Spirituality is for Everyone
As often before, we must see the first 12 Steppers, and thousands who followed them, in the context of their Christian faith. If you share that belief or one which is comparable, then to speak of prayer and contact with God and of his plan for your life is natural to you. Your faith and the vision it gives you will carry you forward.
But if you are not a believer do not dismiss the notion of spirituality.
We all have a sense of that which is beyond our knowledge and experience, which thoughts and words cannot encompass. When we contemplate the magnitude of the universe, or a sunset, or an insect’s wing, or the trust of a child, or a great work of art, we become aware, beyond and within the merely observable, of truths we will never fathom and cannot describe.
Meditation is for Everyone
Often, we reflect on these marvels for no more than a moment. But there is great advantage in careful contemplation. As we look more deeply into any mystery, we see more clearly that within it which is explicable and can be set to one side. What is left is even more wonderful.
Recovery of mind and body is not enough. Your future depends on your spirit.
Christians may be familiar with the meditation techniques of St. Ignatius of Loyola, St. Teresa of Avila, St. Francis de Sales and the many more recent teachers who have built on their foundations. Judaism and Islam and other religions have their mystical teachers too and for all these the goal is a deeper awareness of God and what he has purposed.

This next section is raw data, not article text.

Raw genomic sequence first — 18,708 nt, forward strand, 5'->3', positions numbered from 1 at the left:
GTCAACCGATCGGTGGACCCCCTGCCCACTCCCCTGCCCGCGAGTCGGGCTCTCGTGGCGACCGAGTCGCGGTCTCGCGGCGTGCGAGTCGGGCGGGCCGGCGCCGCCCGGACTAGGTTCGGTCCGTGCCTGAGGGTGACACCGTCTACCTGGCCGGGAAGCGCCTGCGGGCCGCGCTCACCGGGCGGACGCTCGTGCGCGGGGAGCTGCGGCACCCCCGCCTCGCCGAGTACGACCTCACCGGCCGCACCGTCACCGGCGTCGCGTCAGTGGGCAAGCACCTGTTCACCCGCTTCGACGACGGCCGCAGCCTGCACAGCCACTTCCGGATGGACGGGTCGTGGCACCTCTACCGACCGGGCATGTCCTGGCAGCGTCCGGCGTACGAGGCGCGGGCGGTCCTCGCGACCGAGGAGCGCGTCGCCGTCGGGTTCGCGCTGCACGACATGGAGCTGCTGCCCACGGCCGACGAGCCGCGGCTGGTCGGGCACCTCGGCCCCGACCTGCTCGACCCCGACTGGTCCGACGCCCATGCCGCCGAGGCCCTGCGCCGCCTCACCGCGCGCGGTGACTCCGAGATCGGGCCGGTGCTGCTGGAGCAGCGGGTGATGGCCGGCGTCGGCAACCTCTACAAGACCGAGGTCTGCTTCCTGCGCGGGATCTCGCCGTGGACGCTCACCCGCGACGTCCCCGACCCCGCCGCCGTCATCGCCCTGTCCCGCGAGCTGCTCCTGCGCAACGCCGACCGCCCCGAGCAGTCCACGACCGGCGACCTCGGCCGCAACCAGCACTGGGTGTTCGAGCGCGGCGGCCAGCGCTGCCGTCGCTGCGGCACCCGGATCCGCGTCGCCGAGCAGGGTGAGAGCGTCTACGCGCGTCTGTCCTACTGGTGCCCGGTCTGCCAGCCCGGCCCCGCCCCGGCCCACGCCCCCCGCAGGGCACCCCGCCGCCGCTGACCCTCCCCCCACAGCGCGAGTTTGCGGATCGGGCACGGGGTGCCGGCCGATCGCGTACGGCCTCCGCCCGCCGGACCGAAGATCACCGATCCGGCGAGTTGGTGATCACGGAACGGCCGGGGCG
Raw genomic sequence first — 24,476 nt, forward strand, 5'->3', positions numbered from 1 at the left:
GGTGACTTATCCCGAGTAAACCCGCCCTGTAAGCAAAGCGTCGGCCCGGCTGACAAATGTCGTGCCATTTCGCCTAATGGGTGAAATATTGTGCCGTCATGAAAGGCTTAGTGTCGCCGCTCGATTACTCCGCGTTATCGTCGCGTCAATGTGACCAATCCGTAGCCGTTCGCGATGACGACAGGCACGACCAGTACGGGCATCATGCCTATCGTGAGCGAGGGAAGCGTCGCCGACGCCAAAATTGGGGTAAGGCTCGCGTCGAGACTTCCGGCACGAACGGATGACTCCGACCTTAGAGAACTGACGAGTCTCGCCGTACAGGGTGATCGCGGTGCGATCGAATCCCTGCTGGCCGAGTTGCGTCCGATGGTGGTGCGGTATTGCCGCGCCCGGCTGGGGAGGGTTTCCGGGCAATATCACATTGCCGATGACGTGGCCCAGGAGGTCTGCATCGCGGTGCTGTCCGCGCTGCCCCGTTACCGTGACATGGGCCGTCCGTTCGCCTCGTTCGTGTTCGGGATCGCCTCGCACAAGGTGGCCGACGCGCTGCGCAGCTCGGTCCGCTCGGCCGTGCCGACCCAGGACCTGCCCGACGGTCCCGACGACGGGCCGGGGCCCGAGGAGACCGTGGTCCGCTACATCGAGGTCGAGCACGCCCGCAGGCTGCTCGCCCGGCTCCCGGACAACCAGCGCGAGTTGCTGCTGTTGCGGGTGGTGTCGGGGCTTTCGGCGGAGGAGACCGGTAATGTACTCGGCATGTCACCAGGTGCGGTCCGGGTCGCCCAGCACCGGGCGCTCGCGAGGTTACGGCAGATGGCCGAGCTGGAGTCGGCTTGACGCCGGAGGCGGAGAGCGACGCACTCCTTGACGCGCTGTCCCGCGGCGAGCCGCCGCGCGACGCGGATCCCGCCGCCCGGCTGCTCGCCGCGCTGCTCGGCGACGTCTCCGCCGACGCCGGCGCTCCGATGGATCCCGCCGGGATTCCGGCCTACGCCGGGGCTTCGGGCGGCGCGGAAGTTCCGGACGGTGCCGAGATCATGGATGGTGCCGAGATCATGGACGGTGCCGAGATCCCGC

For Buddhists and some others, the aim of meditation is not to be in touch with a spiritual entity but to take control of the mind and bring it to a state of peace and focus where awareness of everything is more possible. Buddhism too has many teachers who have signposted this journey.
These differing understandings of the nature, purpose and methods of meditation are not mutually exclusive. Those who belong to a faith should not be afraid of learning lessons from the practices and insights of others. If your vision of God is a true one, then it cannot be threatened by discovering how others have pierced the veil to glimpse what is beyond.
Those with no belief in God should not dismiss meditation as something for the religious alone. Humbly accepting that they do not know everything, they should seek to understand better what can be known and investigate every means there is to explore the unknowable. For them, the possibilities are even greater for they never reach a full stop and say, “beyond this point I must accept it is just how God wills it;” the wonder and excitement of their journey is unending.
Sought through prayer and meditation to improve our conscious contact with God as we understood Him, praying only for knowledge of His will for us and the power to carry that out.
The Self at the Centre
Surprisingly, accepting that we cannot answer every question quells frustration and develops our sense of inner peace. When, in Step 1, you accepted that your life had become unmanageable, that did not plunge you into panic; it brought a glimmer of calm light into your life. It is only when the man in the quicksand stops thrashing about that he ceases to sink and can contemplate escape and reach out for help.
In a similar way, the more we meditate on the mysterious and wonderful, the clearer the two poles of self-awareness become. In all the vastness and complexity of everything that is, I begin to see that my problems are not so significant; what I perceive as overwhelming obstacles are tiny and well within the capabilities of my friends, my family, my mentors and myself to manage. At the same time, I become more and more aware that everything that exists is interdependent and that I am an essential and important part of the ultimate whole. The universe might be able to manage without me, but it would be different. I matter.